conversation with Le Clair, and he told me some very 
amusing anecdotes of old Gov. Reynolds, who was 
present at this treaty, which I have now forgotten, 
over which I know I laughed heartily at the time of 
their recital by Le Clair. 

But as I have wandered far away from my friend 
Archie Williams, I will return again to Quincy, where 
he resided. There was a Whig convention held there 
after my return to that place, at which I was one of 
the speakers, and having learned that a low, dirty 
loco-foco, who had by some inscrutable will of Provi- 
dence got into the legislature when I was a member, 
and who had also risen to be mayor of Quincy, had 


been going around the count} 7 attacking my personal 
character. I opened upon him in my speech and held 
him up to the scorn and indignation of my auditors. 
.His name was William Pitman, and the cowardly 
wretch waylaid me as I was passing from the post-office 
to my hotel, the Quincy House, having hid himself be- 
hind a couple of goods boxes, being armed with a large 
hickory cane, jumped out from his place of concealment 
just as I passed, and commenced striking me with his 
cane oyer my head, from behind. It is a wonder he 
did not kill me, for I had nothing with which to defend 
myself, with the exception of a small gold-headed 
ebony cane. I turned upon him, however, and broke 
as well as I could the force of his blows with my small 
cane, which broke near up to my hand. I still pressed 
on upon him, and fortunately for me, his cane broke 
close up to his hand; but not until I had received 
upon my head some eight or ten blows. I however 
caught him by his hair, but being so much weakened 
by the loss of blood and the concussion upon my 
brain, I could not hold him, though 1 struck him sev- 
eral blows in the face, and he finally pulled loose, and 
without his hat, turned tail and ran like a turkey. 
After I had <jot mv head dressed by a r>hvsician, whom 

5 u (/ I / 

my friends, Williams, Browning and Gen. Singleton 
brought to me, I armed myself with a good revolver 
furnished me by Gen. Singleton, and made straight for 
his house, but he was not there. I went boldly into 
his house and inquirei of the inmates where he was. 
They told me he had left town a short time before. I 
was determined if I had met him in his own parlor to 
plaster its walls with his brains. He did not return 


for several days, and when he did he took remarkably 
good care to keep out of my way. * * * * 

On this occasion Archie AYilliams acted the part of 
a man and true friend. He sympathized with me to 
the fullest extent, and I feel it my duty here to say 
that an honester man and a more devoted and faithful '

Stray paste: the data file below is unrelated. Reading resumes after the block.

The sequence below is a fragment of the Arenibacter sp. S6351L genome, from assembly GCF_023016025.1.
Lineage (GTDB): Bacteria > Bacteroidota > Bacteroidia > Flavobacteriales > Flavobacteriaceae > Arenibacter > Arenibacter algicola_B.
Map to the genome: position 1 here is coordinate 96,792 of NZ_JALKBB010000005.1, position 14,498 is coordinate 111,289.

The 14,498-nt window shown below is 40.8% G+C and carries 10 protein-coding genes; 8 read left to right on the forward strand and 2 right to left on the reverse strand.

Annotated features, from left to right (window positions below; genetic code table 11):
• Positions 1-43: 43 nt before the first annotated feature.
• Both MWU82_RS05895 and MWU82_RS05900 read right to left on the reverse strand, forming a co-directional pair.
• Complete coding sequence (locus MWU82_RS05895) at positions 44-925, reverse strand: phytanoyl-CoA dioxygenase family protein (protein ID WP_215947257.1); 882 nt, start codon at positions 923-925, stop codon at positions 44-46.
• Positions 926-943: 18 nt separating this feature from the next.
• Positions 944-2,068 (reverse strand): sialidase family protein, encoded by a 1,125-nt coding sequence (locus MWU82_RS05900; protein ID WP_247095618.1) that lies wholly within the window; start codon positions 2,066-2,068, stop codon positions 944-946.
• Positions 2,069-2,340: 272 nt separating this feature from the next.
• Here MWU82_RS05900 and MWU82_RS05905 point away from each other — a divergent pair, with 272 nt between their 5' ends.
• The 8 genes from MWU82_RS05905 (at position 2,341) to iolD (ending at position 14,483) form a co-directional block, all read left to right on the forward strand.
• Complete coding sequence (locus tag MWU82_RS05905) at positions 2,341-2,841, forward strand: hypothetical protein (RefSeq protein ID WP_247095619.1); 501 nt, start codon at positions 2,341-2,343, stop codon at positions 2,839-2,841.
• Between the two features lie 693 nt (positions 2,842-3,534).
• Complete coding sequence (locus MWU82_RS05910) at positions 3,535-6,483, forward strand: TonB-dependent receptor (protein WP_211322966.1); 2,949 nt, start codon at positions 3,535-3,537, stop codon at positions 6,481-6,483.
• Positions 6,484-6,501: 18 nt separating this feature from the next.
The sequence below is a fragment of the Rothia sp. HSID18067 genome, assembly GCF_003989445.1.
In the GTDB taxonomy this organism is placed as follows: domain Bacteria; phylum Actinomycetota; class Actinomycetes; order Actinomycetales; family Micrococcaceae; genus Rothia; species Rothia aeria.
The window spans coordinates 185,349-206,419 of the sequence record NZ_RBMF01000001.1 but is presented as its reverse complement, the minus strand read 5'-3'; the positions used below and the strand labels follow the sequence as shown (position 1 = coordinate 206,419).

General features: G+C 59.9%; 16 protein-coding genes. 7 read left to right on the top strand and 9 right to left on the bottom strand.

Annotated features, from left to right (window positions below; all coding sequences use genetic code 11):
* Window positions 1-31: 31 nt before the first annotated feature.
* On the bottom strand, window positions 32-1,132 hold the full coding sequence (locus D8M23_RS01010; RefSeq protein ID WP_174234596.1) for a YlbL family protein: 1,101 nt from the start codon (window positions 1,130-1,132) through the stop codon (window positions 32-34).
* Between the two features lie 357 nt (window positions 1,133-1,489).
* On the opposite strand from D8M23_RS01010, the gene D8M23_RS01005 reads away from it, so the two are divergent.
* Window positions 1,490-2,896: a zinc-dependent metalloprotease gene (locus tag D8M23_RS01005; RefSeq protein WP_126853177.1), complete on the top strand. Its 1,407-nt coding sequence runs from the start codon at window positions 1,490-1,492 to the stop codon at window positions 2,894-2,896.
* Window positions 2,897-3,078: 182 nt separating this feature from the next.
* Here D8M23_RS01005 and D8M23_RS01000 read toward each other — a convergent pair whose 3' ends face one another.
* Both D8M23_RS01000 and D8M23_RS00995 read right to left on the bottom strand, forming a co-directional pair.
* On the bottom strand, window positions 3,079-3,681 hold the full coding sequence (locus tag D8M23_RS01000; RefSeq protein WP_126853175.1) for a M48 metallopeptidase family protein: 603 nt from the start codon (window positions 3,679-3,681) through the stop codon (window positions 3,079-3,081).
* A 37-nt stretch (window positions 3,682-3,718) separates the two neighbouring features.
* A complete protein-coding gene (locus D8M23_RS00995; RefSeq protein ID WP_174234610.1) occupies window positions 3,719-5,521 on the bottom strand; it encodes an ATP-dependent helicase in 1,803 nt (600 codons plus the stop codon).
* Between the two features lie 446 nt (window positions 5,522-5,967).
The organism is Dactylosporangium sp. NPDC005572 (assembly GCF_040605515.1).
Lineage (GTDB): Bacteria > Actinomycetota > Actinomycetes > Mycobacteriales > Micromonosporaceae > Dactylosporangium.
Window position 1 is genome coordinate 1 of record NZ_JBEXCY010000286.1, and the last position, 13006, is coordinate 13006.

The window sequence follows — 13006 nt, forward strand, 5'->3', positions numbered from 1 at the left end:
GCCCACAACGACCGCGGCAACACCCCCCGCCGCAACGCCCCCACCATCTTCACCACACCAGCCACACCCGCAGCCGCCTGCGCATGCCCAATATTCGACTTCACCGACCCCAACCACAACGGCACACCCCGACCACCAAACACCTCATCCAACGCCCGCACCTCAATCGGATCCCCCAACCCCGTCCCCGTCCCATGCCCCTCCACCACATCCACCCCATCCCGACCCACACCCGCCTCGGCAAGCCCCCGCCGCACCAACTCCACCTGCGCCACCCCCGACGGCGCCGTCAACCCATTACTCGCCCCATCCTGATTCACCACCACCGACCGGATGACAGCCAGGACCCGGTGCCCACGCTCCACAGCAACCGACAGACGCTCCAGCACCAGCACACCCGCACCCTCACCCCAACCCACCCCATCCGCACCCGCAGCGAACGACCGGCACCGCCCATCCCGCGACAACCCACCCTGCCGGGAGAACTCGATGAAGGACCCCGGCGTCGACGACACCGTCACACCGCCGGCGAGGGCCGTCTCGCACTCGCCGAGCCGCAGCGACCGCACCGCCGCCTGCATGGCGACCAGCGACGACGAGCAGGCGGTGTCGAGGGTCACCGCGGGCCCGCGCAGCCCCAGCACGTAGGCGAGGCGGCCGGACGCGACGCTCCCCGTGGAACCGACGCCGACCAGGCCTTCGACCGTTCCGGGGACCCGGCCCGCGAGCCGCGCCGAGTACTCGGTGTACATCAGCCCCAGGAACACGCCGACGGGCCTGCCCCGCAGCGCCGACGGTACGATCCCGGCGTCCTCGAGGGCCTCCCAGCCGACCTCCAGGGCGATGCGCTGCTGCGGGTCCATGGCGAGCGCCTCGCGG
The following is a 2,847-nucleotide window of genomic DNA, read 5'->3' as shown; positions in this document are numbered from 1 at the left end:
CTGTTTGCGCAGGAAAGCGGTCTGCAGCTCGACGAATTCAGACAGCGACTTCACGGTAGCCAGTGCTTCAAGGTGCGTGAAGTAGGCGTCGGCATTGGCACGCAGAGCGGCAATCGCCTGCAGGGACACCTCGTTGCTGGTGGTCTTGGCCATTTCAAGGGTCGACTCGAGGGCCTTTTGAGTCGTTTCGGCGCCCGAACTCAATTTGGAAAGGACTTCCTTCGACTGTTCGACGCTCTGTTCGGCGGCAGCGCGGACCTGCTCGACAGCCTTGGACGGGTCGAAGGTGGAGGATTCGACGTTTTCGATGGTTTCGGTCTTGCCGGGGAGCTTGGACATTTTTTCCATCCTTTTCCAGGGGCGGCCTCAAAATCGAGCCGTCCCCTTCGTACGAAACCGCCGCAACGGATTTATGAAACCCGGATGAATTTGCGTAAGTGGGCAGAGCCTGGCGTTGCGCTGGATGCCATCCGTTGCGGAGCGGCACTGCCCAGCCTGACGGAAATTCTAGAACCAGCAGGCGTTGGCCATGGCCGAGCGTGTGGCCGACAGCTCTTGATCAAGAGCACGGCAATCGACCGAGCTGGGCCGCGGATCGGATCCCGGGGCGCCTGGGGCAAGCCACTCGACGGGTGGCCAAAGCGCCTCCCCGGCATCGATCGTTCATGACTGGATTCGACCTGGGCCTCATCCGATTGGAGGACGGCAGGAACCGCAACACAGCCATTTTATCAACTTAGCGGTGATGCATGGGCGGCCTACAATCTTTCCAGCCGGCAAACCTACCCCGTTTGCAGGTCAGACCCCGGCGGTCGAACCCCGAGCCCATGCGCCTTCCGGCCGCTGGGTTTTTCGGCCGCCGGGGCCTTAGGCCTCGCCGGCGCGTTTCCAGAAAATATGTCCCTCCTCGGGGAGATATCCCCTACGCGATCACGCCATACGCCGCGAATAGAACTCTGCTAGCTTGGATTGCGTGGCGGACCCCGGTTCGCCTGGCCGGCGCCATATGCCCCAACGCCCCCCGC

friend never lived than Archie Williams. 

I wish to say here in this connection, before my leav- 
ing entirely the subject of this rencounter with Pit- 
man, that after it had taken place about a dozen young 
chivalric Whigs from St. Louis came to my rooms to 
oifer their sympathies to me and express their admira- 
tion for the gallant way in which I had acted on that 
occasion, and oifered their services to hunt up my 
assailant and take vengeance upon him, which I kindly 
and politely declined; telling them that I felt myself 
adequate to that task and did not wish to leave it in 
the hands of another, although he might be a brother. 

I learned from a female relative of mine, who \vas a 
visitor at the house of Col. Richardson, that in two or 
three days after the occurrence between Pitman and 
myself, he came to Richardson's and entered the parlor 
where she and Mrs. Richardson were sitting, there 
being no others present, he evidently expecting sym- 
pathy from Mrs. Richardson ; but he was sadly disap- 
pointed, for the first words she addressed to him were: 
^'Pitman, lam ashamed of you ; you have disgraced 
our party; you have acted the part of a coward and an 
assassin; you waylaid Gen. Linder, armed with a great 
hickory bludgeon, when he was wholly unaware of your 
intention to attack him, and as soon as he had passed 
you on the sidewalk you slipped out from your con- 


cealment and struck him with your bludgeon from 
behind his back, and .when he turned upon you, com- 
menced retreating, and finally fled in a most dastardly 
manner, hatless and honorless; and as soon as you could 
saddle your horse fled from the city of Quincy to escape 
the punishment which your cowardly heart told you 
he would inflict upon you; and if you have come here 
for sympathy from me or Col. Richardson because we 
are of the same politics as you are, I want you to under- 
stand that you are mistaken, for we have no fellow- 
feeling with such a craven coward as you are." 

My relative told me he looked like he could sink 
^through the floor, and without saying a word in reply, 
he bowed to the two ladies and left the house. 

I know not at this time whether Pitman is dead or 
living. * * * I am a Uni versa! ist in my